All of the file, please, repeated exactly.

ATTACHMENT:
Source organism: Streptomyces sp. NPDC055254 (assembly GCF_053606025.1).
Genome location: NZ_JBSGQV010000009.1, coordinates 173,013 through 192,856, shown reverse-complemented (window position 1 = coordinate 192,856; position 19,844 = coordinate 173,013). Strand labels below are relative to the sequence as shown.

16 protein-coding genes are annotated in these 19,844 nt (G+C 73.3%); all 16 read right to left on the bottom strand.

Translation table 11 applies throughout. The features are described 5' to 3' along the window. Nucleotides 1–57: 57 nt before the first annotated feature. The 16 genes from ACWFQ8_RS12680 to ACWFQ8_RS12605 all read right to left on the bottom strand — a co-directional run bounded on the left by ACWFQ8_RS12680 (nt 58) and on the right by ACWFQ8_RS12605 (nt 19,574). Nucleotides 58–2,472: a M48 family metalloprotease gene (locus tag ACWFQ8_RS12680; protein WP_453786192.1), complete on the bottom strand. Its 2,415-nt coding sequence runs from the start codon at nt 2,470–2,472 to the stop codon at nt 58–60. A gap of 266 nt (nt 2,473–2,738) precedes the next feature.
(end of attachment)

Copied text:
Source organism: Streptomyces sp. NPDC055254 (assembly GCF_053606025.1).
Genome location: NZ_JBSGQV010000009.1, coordinates 173,013 through 192,856, shown reverse-complemented (window position 1 = coordinate 192,856; position 19,844 = coordinate 173,013). Strand labels below are relative to the sequence as shown.

16 protein-coding genes are annotated in these 19,844 nt (G+C 73.3%); all 16 read right to left on the bottom strand.

Translation table 11 applies throughout. The features are described 5' to 3' along the window. Nucleotides 1–57: 57 nt before the first annotated feature. The 16 genes from ACWFQ8_RS12680 to ACWFQ8_RS12605 all read right to left on the bottom strand — a co-directional run bounded on the left by ACWFQ8_RS12680 (nt 58) and on the right by ACWFQ8_RS12605 (nt 19,574). Nucleotides 58–2,472: a M48 family metalloprotease gene (locus tag ACWFQ8_RS12680; protein WP_453786192.1), complete on the bottom strand. Its 2,415-nt coding sequence runs from the start codon at nt 2,470–2,472 to the stop codon at nt 58–60. A gap of 266 nt (nt 2,473–2,738) precedes the next feature.